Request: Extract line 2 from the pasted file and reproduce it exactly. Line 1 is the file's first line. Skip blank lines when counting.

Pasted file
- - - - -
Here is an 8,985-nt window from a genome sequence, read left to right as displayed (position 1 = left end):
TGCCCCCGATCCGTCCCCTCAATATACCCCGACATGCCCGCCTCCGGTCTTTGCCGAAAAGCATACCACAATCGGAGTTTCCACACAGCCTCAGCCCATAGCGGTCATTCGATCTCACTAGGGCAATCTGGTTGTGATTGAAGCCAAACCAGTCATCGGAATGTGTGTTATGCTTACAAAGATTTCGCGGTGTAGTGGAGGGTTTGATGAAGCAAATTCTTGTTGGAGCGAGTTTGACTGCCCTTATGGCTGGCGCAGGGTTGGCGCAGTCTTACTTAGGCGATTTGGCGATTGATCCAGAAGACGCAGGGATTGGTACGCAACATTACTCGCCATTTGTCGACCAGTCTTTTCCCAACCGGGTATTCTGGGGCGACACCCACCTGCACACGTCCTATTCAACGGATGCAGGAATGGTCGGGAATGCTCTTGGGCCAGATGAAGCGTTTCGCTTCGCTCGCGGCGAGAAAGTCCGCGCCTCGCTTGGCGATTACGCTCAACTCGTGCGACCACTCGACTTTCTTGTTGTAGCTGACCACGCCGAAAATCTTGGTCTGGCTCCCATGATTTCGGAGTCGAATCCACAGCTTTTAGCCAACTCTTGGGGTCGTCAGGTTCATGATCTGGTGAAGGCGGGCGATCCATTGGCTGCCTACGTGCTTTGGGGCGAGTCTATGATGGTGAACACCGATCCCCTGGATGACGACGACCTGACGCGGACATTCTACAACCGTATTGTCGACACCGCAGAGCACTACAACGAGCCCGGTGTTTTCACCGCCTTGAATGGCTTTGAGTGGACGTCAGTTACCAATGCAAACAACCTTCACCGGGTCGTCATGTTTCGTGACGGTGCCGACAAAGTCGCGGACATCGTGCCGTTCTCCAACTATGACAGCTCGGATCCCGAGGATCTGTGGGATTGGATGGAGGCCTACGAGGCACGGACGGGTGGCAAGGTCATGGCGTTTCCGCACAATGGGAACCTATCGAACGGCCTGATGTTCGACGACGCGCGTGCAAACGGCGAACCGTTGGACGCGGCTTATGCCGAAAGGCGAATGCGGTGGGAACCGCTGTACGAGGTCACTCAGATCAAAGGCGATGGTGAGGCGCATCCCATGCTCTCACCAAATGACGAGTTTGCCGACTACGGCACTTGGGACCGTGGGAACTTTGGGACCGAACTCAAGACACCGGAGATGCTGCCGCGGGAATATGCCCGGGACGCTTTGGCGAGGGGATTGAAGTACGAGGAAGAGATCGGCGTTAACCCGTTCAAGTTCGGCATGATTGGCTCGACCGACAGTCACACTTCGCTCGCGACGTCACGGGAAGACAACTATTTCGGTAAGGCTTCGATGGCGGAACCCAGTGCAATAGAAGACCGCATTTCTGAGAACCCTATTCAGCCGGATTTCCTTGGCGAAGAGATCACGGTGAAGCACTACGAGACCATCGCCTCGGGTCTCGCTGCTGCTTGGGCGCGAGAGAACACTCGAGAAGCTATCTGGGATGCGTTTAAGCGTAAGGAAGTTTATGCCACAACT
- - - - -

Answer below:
TGCCCCCGATCCGTCCCCTCAATATACCCCGACATGCCCGCCTCCGGTCTTTGCCGAAAAGCATACCACAATCGGAGTTTCCACACAGCCTCAGCCCATAGCGGTCATTCGATCTCACTAGGGCAATCTGGTTGTGATTGAAGCCAAACCAGTCATCGGAATGTGTGTTATGCTTACAAAGATTTCGCGGTGTAGTGGAGGGTTTGATGAAGCAAATTCTTGTTGGAGCGAGTTTGACTGCCCTTATGGCTGGCGCAGGGTTGGCGCAGTCTTACTTAGGCGATTTGGCGATTGATCCAGAAGACGCAGGGATTGGTACGCAACATTACTCGCCATTTGTCGACCAGTCTTTTCCCAACCGGGTATTCTGGGGCGACACCCACCTGCACACGTCCTATTCAACGGATGCAGGAATGGTCGGGAATGCTCTTGGGCCAGATGAAGCGTTTCGCTTCGCTCGCGGCGAGAAAGTCCGCGCCTCGCTTGGCGATTACGCTCAACTCGTGCGACCACTCGACTTTCTTGTTGTAGCTGACCACGCCGAAAATCTTGGTCTGGCTCCCATGATTTCGGAGTCGAATCCACAGCTTTTAGCCAACTCTTGGGGTCGTCAGGTTCATGATCTGGTGAAGGCGGGCGATCCATTGGCTGCCTACGTGCTTTGGGGCGAGTCTATGATGGTGAACACCGATCCCCTGGATGACGACGACCTGACGCGGACATTCTACAACCGTATTGTCGACACCGCAGAGCACTACAACGAGCCCGGTGTTTTCACCGCCTTGAATGGCTTTGAGTGGACGTCAGTTACCAATGCAAACAACCTTCACCGGGTCGTCATGTTTCGTGACGGTGCCGACAAAGTCGCGGACATCGTGCCGTTCTCCAACTATGACAGCTCGGATCCCGAGGATCTGTGGGATTGGATGGAGGCCTACGAGGCACGGACGGGTGGCAAGGTCATGGCGTTTCCGCACAATGGGAACCTATCGAACGGCCTGATGTTCGACGACGCGCGTGCAAACGGCGAACCGTTGGACGCGGCTTATGCCGAAAGGCGAATGCGGTGGGAACCGCTGTACGAGGTCACTCAGATCAAAGGCGATGGTGAGGCGCATCCCATGCTCTCACCAAATGACGAGTTTGCCGACTACGGCACTTGGGACCGTGGGAACTTTGGGACCGAACTCAAGACACCGGAGATGCTGCCGCGGGAATATGCCCGGGACGCTTTGGCGAGGGGATTGAAGTACGAGGAAGAGATCGGCGTTAACCCGTTCAAGTTCGGCATGATTGGCTCGACCGACAGTCACACTTCGCTCGCGACGTCACGGGAAGACAACTATTTCGGTAAGGCTTCGATGGCGGAACCCAGTGCAATAGAAGACCGCATTTCTGAGAACCCTATTCAGCCGGATTTCCTTGGCGAAGAGATCACGGTGAAGCACTACGAGACCATCGCCTCGGGTCTCGCTGCTGCTTGGGCGCGAGAGAACACTCGAGAAGCTATCTGGGATGCGTTTAAGCGTAAGGAAGTTTATGCCACAACT